Document Type


Degree Name



Dept. of Public Health & Preventive Medicine


Oregon Health & Science University


Context: Between January 2005 and December 2007 the unemployment rate in Clark County Washington was 6.4 ± 0.8%.1 Between January 2009 and December 2011, following the Great Recession, 13.4 ± 1.3% of residents were unemployed and over 56,000 Clark County residents (13.4 ± 0.8%) were without health insurance. 2 To address the needs of the newly unemployed, PeaceHealth Medical Center created a pilot program to provide primary care to the region’s uninsured. The goal was to improve the overall health of the population and reduce their dependence on emergency and urgent care. The program was called “Direct Primary Care” (DPC).

Objective: This study tests whether providing primary care to the uninsured using the DPC model is associated with reduced utilization of Emergency Department (ED) and Inpatient (IP) services, and to identify patient characteristics associated with these effects. Reduced rates of ED and IP services are used as a proxy to indicate improved health of the community and better management of chronic conditions.

Methodology / Study Population: This longitudinal study involves 433 standard and 221 scholarship members with no previous history of insurance, enrolled in PeaceHealth’s DPC program for at least 3 months during the study period. Predictor variables collected from patient billing records include number and type of chronic conditions and select socioeconomic factors. Hospital and clinic encounters were collected from January 1, 2010 (to generate baseline health service rates prior to DPC enrollment) through December 31, 2013 or upon membership cancellation (to generate utilization rates while enrolled in DPC). A multivariate mixed effects negative binomial regression model was used to characterize the association between patient characteristics and chronic conditions with encounter rates, comparing the pre-intervention period to the enrollment period and with each patient serving as his/her own control. The model was tested for possible effect modification by membership type.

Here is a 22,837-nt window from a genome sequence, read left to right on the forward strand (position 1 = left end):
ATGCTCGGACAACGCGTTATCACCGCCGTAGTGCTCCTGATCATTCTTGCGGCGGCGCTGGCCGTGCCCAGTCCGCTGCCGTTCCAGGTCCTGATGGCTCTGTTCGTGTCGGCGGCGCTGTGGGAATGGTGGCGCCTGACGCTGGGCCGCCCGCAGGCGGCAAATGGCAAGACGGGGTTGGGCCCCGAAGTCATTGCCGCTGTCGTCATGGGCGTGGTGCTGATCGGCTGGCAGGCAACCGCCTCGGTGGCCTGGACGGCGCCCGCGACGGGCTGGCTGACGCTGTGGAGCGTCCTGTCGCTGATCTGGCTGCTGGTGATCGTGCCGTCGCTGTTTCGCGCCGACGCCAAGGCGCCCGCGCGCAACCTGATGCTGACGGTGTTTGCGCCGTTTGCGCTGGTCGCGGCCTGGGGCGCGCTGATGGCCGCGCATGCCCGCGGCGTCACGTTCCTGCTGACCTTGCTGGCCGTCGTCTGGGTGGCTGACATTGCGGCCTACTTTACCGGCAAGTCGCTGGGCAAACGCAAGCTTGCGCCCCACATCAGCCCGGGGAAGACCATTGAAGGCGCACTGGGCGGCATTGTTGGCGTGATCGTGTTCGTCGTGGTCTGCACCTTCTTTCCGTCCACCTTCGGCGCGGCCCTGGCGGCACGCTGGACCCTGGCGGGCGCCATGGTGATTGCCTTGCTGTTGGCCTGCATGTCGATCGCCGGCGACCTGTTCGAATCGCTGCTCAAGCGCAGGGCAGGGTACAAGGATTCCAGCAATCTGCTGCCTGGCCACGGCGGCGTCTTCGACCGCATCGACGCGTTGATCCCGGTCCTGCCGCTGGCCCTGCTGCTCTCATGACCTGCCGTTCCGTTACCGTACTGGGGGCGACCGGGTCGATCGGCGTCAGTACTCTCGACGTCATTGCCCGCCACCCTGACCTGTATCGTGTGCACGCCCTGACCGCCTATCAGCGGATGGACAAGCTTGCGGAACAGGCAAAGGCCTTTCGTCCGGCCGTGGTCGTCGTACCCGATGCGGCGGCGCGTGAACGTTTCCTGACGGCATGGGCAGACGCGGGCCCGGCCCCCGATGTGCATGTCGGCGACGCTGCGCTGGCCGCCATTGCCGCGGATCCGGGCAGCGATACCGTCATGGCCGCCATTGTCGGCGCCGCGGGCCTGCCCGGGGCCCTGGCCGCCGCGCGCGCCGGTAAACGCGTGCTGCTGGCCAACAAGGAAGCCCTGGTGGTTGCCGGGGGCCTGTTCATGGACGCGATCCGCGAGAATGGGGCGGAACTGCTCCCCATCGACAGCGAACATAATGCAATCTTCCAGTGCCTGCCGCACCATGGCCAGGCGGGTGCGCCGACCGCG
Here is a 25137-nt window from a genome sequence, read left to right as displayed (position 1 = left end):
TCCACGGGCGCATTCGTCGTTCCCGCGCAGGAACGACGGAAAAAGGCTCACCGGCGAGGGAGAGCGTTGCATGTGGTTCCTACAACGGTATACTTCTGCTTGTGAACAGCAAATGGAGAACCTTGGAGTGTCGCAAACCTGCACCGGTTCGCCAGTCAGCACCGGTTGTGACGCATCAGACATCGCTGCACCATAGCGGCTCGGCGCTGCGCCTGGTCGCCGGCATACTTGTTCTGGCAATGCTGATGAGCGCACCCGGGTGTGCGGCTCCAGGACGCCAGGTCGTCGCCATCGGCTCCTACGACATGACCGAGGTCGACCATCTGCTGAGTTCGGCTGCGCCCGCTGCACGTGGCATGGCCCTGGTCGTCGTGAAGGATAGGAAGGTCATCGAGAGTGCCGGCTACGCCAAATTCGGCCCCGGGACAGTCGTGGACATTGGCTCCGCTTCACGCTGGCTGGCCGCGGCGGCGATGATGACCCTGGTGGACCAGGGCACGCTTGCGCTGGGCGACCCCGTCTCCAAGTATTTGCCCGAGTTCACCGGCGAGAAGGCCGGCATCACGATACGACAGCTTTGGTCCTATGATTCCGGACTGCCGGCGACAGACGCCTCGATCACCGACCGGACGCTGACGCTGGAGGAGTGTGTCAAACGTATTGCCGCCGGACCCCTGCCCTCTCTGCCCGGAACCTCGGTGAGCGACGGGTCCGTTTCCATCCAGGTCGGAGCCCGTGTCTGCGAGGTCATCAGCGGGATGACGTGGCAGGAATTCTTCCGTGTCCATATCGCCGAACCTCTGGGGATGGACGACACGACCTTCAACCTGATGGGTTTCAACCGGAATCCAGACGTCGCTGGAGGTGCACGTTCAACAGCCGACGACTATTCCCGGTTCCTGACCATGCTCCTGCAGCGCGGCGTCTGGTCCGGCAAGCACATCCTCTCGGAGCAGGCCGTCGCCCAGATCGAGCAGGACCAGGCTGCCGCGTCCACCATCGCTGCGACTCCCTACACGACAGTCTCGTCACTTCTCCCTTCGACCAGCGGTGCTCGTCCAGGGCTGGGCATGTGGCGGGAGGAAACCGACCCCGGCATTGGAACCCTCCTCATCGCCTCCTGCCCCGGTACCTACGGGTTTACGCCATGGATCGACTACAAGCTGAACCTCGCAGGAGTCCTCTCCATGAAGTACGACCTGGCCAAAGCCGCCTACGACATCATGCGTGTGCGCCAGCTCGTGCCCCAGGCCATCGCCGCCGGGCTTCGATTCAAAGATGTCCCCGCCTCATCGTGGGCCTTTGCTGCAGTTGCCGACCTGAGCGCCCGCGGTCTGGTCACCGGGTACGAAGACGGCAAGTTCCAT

Results: This study shows enrollment in DPC reduces members’ utilization of ED and IP services, presumably by managing their chronic conditions. Standard members are associated with a 46 % (95% CI: 13 - 66%) reduction in ED encounters and a 48 % reduction (95% CIRR: 0.25 – 1.06) in IP encounters. As expected, these reductions were accompanied by increased use of OP services with enrollment in DPC associated with and an 82 % [15 – 191%] increase in OP encounters. Scholarship members were associated with a 15 % (95% CIRR: 0.52 – 1.41) reduction in ED encounters, 68 % (95% CI: 42 – 83%) reduction in IP encounters, and these were offset by a 3.3 fold (95% CI: 1.79 – 6.11 fold) increase in OP encounters after enrolling in DPC. The length of DPC membership influences the strength of these effects. In addition to improving the health of the community, such reductions are predicted to bring significant cost savings to the PeaceHealth hospital system.




School of Medicine



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